For instance, how does one get to the point of truly craving gourmet meals? Wearing designer clothing? Hiring household staff? I imagine some of it can be blamed on just showin' off, but part of it must be a belief that these behaviors are better. Maybe that food does taste better than Burger King. Maybe those clothes do feel better than a Jerzees t-shirt and a pair of Lee dungarees. But are they necessary?
On the other hand, some people are more comfortable in surroundings they don't need to keep clean, or eating fast food and wearing clothes from Wal-Mart. They have their own preferences. Truffles are too pretentious. Why wear a shirt from a fancy store when you can get one on sale at Dollar General that will work?
The point is that we all tend to seek our own comfort. My comfort level is found in simpler things than some people, but in far more extravagant things than others. Each of us look to make ourself happy and we hope that others will make us happy also. Let's face it, sacrifice is not something we easily embrace. And most times, we will seek to make ourselves happy instead of making God happy.
Our denomination lost a missionary pioneer last week. Archie left his native Canada in 1952 with a wife and three daughters in tow, setting off for the Central American nation of Nicaragua. He and his family went from relative comfort to an underdeveloped country. Not too long after he arrived, the English-speaking churches he went to work with left the denomination. Archie then turned to the Spanish-speaking populace, bringing the Gospel to many Honduran villages for the first time ever. When he died last week at the age of 87, he completed 55 years of his life in Central America.
How many people do you know willing to make that kind of sacrifice? I know some who have made similar sacrifices, but they are few and far between. I'd have to say I'd struggle with a call to the mission field like Archie answered. I'm far too comfortable in my surroundings.
I love being in a rural area. I can handle being in the big city for a few days, but living in Chicago or New York or even Fort Wayne, Indiana for a year or two would pull me way out of my comfort zone. I wouldn't enjoy it. But if God was calling me (and strengthening me) I'd do it.
Paul writes this in Philippians:
It's quite an image of people whose god is their stomach, isn't it? Yet it's so true. Paul contrasts those "who live according to the pattern we gave you" with those who live for their own happiness. The first group live as Christ's friends while those in the second group "live as enemies of the cross of Christ." Read that again so it soaks in. When we live for our own comfort instead of following God's desires for us, we live as His enemies.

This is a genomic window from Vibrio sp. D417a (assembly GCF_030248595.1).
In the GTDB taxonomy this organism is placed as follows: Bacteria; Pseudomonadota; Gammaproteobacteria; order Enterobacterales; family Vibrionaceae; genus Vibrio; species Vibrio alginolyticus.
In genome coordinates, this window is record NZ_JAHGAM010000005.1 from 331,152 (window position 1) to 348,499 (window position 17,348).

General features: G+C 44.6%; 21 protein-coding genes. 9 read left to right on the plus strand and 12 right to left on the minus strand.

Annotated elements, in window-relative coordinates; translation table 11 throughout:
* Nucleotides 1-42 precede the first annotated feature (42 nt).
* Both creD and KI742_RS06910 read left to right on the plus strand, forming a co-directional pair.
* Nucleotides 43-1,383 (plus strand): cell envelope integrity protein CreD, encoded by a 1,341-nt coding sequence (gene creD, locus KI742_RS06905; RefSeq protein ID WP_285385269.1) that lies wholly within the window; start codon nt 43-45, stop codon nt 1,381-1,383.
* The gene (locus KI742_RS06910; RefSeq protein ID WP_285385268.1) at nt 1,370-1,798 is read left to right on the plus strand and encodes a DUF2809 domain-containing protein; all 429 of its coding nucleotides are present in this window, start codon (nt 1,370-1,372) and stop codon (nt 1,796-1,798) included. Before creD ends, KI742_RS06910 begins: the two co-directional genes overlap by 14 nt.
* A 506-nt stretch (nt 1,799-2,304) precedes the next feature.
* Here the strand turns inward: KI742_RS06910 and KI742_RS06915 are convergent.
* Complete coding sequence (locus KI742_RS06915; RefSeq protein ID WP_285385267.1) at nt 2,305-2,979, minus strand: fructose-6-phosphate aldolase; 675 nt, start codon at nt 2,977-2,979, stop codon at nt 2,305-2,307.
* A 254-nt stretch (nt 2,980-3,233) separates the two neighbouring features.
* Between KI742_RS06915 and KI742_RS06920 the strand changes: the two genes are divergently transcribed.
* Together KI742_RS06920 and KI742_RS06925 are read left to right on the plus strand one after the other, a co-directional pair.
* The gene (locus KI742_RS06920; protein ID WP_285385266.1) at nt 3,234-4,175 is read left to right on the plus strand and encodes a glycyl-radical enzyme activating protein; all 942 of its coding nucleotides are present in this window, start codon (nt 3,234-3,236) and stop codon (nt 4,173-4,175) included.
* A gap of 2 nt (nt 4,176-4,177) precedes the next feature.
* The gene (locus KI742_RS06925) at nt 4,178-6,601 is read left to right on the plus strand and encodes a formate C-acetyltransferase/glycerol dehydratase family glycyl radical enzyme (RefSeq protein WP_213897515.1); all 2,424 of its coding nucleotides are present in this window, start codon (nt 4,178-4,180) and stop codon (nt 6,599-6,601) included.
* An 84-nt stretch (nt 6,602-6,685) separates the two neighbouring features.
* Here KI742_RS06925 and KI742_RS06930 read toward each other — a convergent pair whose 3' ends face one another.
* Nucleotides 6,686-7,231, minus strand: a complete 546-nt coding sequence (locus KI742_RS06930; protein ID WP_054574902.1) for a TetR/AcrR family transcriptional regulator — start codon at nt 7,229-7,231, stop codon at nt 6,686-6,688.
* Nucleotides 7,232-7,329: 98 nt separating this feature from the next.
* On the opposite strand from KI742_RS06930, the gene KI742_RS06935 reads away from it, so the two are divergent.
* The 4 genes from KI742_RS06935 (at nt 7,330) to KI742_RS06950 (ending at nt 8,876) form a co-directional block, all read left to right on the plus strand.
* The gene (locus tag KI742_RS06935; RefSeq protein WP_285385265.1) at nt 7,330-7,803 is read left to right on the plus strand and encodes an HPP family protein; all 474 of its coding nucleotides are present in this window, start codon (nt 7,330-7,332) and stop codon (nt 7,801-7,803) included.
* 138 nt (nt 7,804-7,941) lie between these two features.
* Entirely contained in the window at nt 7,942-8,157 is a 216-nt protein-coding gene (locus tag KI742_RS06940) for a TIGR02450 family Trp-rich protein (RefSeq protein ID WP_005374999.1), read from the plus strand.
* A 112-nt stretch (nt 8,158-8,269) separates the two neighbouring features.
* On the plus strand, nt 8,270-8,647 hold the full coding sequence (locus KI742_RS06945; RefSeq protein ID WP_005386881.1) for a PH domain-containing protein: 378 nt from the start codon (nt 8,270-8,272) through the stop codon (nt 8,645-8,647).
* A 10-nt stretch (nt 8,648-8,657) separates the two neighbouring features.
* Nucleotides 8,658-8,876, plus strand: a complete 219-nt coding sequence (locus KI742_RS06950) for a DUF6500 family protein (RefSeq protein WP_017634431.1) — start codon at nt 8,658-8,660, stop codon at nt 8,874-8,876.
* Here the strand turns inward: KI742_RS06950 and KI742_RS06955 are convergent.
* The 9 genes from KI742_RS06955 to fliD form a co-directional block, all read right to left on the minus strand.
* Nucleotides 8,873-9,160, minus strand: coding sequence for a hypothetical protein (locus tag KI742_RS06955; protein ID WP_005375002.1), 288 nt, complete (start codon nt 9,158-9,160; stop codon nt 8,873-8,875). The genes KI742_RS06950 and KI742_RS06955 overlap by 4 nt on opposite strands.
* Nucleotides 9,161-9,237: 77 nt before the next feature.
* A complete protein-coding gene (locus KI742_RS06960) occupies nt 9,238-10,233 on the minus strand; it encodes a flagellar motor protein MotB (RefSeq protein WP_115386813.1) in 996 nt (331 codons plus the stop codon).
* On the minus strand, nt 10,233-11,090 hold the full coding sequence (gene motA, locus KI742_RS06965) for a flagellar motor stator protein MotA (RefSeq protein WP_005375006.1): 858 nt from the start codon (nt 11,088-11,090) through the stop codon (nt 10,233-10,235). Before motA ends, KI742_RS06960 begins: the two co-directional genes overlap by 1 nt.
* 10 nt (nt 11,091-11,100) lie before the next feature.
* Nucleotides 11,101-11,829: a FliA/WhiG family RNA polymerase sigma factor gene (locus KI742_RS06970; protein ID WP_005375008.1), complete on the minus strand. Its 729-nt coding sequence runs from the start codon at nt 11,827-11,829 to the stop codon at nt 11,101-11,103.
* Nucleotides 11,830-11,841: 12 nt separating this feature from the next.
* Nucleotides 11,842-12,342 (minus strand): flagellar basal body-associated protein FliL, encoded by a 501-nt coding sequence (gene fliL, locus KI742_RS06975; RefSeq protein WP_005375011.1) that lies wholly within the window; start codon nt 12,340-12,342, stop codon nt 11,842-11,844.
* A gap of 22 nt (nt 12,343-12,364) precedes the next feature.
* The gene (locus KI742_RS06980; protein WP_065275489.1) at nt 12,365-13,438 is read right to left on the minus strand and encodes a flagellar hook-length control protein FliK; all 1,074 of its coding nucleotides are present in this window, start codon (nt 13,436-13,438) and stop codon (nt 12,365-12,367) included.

Join with others in following my example, brothers, and take note of those who live according to the pattern we gave you. For, as I have often told you before and now say again even with tears, many live as enemies of the cross of Christ. Their destiny is destruction, their god is their stomach, and their glory is in their shame. Their mind is on earthly things. But our citizenship is in heaven...
We live much of our lives striving to be comfortable. Live in a comfortable home. Eating what makes us happy. Wearing clothes that feel good. After being at work or at church dressed up don't we "slip into something a little more comfortable" when we get home? We do the same thing with our churches. We want to have comfortable seats, good lighting, air conditioning, plenty of convenient, clean restrooms. There's nothing wrong with having these things, however our comfort can easily become an idol in our lives.
I'll make the same challenge here that I've made numerous times elsewhere: show me in the Bible where God says we are to be comfortable. In most versions the word "comfortable" isn't even in there. I can find "comfort" as in God comforting us and we are to comfort others, but the idea of being comfortable is alarmingly absent.
The truth is that too many times we get too comfortable and become unwilling to do as God wants. We make excuses and justify our behavior. We proudly show off our jammed calendar on our PDAs to prove we can't truly dedicate ourselves to prayer and the Bible and seeking God's face. We try to twist Scripture to say what we want it to say. We seek the company of other Barkolounger-bound Christians and non-Christians to try to discredit the idea of self-sacrifice.
I struggle every day with the idea of remaining comfortable or doing something else -- stepping out on faith or giving up something I enjoy or breaking out of my bad habits. Getting comfortable can be such an idol in my life. And I know I'm not alone.